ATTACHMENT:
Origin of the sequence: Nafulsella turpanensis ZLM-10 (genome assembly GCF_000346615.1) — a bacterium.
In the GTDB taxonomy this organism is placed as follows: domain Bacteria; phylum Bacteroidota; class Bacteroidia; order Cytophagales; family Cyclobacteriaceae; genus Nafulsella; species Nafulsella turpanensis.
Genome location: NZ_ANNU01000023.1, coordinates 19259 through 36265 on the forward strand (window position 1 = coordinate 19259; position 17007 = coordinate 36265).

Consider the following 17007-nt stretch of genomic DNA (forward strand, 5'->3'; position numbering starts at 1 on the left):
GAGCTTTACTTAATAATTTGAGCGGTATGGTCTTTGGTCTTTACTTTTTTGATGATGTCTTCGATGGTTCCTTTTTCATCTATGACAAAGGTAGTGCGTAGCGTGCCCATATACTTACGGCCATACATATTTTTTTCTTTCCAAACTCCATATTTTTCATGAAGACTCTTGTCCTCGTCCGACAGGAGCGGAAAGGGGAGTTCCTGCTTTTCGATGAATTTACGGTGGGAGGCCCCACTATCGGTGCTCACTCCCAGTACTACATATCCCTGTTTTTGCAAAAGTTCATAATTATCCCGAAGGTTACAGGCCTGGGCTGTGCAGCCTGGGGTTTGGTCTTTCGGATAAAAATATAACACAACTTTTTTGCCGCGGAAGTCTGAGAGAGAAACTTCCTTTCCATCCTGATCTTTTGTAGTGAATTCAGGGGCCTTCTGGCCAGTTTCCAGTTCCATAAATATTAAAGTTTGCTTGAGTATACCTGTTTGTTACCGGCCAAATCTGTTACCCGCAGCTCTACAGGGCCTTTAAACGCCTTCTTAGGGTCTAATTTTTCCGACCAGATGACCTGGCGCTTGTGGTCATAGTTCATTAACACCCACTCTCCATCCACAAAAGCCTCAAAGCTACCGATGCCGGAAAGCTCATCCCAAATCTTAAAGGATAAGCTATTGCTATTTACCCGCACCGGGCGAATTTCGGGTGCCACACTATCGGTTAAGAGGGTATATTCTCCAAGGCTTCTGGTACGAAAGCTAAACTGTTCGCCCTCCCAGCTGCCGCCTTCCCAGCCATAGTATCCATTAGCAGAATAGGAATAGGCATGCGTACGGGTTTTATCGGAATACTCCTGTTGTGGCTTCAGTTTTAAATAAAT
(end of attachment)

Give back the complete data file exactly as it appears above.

Origin of the sequence: Nafulsella turpanensis ZLM-10 (genome assembly GCF_000346615.1) — a bacterium.
In the GTDB taxonomy this organism is placed as follows: domain Bacteria; phylum Bacteroidota; class Bacteroidia; order Cytophagales; family Cyclobacteriaceae; genus Nafulsella; species Nafulsella turpanensis.
Genome location: NZ_ANNU01000023.1, coordinates 19259 through 36265 on the forward strand (window position 1 = coordinate 19259; position 17007 = coordinate 36265).

Consider the following 17007-nt stretch of genomic DNA (forward strand, 5'->3'; position numbering starts at 1 on the left):
GAGCTTTACTTAATAATTTGAGCGGTATGGTCTTTGGTCTTTACTTTTTTGATGATGTCTTCGATGGTTCCTTTTTCATCTATGACAAAGGTAGTGCGTAGCGTGCCCATATACTTACGGCCATACATATTTTTTTCTTTCCAAACTCCATATTTTTCATGAAGACTCTTGTCCTCGTCCGACAGGAGCGGAAAGGGGAGTTCCTGCTTTTCGATGAATTTACGGTGGGAGGCCCCACTATCGGTGCTCACTCCCAGTACTACATATCCCTGTTTTTGCAAAAGTTCATAATTATCCCGAAGGTTACAGGCCTGGGCTGTGCAGCCTGGGGTTTGGTCTTTCGGATAAAAATATAACACAACTTTTTTGCCGCGGAAGTCTGAGAGAGAAACTTCCTTTCCATCCTGATCTTTTGTAGTGAATTCAGGGGCCTTCTGGCCAGTTTCCAGTTCCATAAATATTAAAGTTTGCTTGAGTATACCTGTTTGTTACCGGCCAAATCTGTTACCCGCAGCTCTACAGGGCCTTTAAACGCCTTCTTAGGGTCTAATTTTTCCGACCAGATGACCTGGCGCTTGTGGTCATAGTTCATTAACACCCACTCTCCATCCACAAAAGCCTCAAAGCTACCGATGCCGGAAAGCTCATCCCAAATCTTAAAGGATAAGCTATTGCTATTTACCCGCACCGGGCGAATTTCGGGTGCCACACTATCGGTTAAGAGGGTATATTCTCCAAGGCTTCTGGTACGAAAGCTAAACTGTTCGCCCTCCCAGCTGCCGCCTTCCCAGCCATAGTATCCATTAGCAGAATAGGAATAGGCATGCGTACGGGTTTTATCGGAATACTCCTGTTGTGGCTTCAGTTTTAAATAAAT